REHEARSAL Cast members of the Raven Players' production of 'The Wizard of Oz' learn their lines and blocking during a Saturday morning rehearsal on the Raven stage, March 9. From left: Emmaleigh Conachy (the Crow), Elliot Davis (the Scarecrow), and Eily Carniglia (Dorothy).

There’s something downright weird about L. Frank Baum stories. There are scarecrows and robots that come to life, flying monkeys, and both terrifying and comforting witches, to say nothing of interdimensional travel and a small dog named Toto.

“They’re a bit darker than the mainstream movie version,” said Director Steven David Martin of the books, which he discovered as a young boy. “They’re filled with a little bit more peril than we get a taste of in the movie. I feel like it’s a little bit more angsty.”

That angst, peril and 21 songs should make for terrific entertainment for children and their parents over three weekends of The Wizard of Oz, from March 22 to April 7, at the Raven Performing Arts Theater.

DIRECTION Choreographer Katie Watts-Whittaker (left) and musical director Kelly Considine work with the cast at a Saturday rehearsal, March 9. ‘The Wizard of Oz’ opens March 22 and runs until April 7.

The Wonderful Wizard of Oz was the first in a series of Oz books, written between 1900 and 1919, but it was the 1939 film version that put Oz on the map and solidified Judy Garland’s stardom, making a modern standard of its Academy Award-winning song, “Somewhere Over the Rainbow.”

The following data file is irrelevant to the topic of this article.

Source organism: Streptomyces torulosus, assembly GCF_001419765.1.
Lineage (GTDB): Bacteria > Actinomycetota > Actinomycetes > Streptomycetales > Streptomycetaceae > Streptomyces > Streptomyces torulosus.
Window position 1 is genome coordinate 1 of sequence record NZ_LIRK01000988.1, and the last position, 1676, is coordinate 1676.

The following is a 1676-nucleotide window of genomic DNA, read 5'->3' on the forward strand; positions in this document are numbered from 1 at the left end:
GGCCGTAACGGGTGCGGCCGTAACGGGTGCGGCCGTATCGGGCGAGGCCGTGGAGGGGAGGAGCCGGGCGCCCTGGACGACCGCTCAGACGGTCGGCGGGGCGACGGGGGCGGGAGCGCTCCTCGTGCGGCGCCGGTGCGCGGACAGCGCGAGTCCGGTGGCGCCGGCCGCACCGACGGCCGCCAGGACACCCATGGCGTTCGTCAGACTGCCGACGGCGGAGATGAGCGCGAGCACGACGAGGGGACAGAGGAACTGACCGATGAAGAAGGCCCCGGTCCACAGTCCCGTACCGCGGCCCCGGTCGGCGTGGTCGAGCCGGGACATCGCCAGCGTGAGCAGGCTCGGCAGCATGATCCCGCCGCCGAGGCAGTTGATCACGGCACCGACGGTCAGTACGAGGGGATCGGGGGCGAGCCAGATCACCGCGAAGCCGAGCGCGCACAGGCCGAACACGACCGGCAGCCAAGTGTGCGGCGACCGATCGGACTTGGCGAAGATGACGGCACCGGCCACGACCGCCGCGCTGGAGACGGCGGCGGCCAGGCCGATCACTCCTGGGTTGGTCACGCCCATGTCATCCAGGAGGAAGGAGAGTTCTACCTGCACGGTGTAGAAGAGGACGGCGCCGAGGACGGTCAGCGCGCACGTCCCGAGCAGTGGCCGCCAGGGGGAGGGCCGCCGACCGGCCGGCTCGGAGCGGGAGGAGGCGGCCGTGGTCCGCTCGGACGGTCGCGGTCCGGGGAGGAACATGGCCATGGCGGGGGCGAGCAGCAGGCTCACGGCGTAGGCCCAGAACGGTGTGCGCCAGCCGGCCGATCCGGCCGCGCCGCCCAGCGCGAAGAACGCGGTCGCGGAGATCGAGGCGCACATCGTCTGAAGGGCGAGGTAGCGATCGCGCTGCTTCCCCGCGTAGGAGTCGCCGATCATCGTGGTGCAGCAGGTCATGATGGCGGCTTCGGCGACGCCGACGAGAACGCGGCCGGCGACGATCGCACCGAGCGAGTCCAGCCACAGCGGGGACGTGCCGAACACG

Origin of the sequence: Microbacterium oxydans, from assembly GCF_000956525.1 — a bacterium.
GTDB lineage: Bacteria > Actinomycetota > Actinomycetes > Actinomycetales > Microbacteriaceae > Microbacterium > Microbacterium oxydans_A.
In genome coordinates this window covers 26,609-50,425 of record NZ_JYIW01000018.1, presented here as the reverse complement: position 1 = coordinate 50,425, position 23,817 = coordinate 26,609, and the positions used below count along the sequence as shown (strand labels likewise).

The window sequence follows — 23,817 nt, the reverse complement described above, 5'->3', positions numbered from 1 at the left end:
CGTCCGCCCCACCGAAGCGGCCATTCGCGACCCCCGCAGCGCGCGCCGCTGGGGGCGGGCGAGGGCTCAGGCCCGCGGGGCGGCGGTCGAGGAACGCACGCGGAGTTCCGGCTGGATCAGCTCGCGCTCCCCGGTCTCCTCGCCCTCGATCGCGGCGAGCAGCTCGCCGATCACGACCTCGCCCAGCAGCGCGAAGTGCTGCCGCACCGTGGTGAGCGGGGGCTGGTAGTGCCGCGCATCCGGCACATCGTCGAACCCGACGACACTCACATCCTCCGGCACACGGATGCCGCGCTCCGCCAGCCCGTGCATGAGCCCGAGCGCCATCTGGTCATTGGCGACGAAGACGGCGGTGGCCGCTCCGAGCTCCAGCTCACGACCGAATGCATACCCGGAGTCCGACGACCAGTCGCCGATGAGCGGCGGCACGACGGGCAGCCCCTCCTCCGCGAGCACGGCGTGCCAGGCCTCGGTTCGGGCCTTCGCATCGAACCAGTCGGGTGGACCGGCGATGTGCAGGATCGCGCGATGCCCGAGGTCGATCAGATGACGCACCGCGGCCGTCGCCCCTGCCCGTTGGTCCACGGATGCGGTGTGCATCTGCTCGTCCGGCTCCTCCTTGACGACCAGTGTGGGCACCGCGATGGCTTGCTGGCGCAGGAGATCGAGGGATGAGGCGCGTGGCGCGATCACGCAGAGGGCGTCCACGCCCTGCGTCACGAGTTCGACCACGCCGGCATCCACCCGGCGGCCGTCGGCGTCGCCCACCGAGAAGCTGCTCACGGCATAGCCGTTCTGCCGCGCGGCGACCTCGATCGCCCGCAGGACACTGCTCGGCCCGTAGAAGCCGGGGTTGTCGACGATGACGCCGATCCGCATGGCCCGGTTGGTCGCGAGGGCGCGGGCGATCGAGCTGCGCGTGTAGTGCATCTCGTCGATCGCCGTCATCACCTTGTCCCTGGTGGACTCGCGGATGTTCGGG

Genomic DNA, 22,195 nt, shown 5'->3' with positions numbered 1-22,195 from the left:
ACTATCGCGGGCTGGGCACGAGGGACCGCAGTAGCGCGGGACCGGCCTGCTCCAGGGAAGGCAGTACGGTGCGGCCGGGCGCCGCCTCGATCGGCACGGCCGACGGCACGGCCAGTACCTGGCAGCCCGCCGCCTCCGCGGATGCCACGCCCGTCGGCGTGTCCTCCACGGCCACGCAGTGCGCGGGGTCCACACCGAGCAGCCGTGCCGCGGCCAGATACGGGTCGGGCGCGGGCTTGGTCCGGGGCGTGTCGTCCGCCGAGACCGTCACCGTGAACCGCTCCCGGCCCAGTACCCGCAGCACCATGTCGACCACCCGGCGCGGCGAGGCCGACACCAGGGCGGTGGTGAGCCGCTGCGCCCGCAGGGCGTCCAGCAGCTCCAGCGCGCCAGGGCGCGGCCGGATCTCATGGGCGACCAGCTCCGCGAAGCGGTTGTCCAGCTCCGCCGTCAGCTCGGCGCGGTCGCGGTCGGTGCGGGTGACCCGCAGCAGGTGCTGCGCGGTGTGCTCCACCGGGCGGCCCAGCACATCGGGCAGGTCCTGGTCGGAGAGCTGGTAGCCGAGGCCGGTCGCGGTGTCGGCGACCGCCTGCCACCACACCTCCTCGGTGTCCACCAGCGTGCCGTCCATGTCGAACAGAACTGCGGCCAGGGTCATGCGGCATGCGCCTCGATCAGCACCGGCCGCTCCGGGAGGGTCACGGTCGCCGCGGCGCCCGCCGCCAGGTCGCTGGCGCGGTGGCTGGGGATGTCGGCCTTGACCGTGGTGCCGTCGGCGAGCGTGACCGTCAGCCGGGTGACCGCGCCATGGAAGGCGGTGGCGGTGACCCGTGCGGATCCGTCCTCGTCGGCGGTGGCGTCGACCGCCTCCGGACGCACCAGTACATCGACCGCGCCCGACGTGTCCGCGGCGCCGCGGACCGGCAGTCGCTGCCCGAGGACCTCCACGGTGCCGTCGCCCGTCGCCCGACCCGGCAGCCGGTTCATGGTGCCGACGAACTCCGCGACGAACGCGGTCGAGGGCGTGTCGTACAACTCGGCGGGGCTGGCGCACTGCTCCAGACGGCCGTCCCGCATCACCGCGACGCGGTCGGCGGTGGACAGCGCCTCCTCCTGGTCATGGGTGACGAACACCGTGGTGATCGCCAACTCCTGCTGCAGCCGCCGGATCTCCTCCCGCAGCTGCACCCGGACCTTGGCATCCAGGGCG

But don’t forget that’s only one of more than 20 songs by Harold Arlen and E.Y. Harburg that will have audiences singing along and skipping back home on the memory of Dorothy’s adventures.

More Than One Wizard

There are several stage versions of the Wizard tales, some of which predate the movie and some of which are adapted for younger audiences. These include the version presented last year at St. John’s School in Healdsburg, also directed by Steven David Martin.

“They hadn’t done a musical in a few years because of the pandemic and other reasons,” said Martin. He said the principal, Joe Felice, had only one request: Make it something that all the kids who audition can be involved in.

“So I said, ‘Okay, well, I can have a hundred Munchkins if I want.’ So we decided to do Wizard of Oz.” That was Martin’s first pass at directing the stage classic, and he has followed it up with “the full-length version with all the bells and whistles” that opens this weekend on the Raven stage.

This version is a production by the Royal Shakespeare Company, which includes not only the familiar “Rainbow,” “Off to See the Wizard” and “If I Only Had a …” songs, but a tune that was edited out of the 1939 film version prior to its release, “The Jitterbug.”

The collapse of Dorothy and her three fantastical companions in a poppy field has always seemed a big abrupt—what kind of flowers are those, anyway? It turns out they had been danced into exhaustion by the arrival of some enchanted insects, the Jitterbugs. The jazzy song-and-dance number has been restored to this stage version.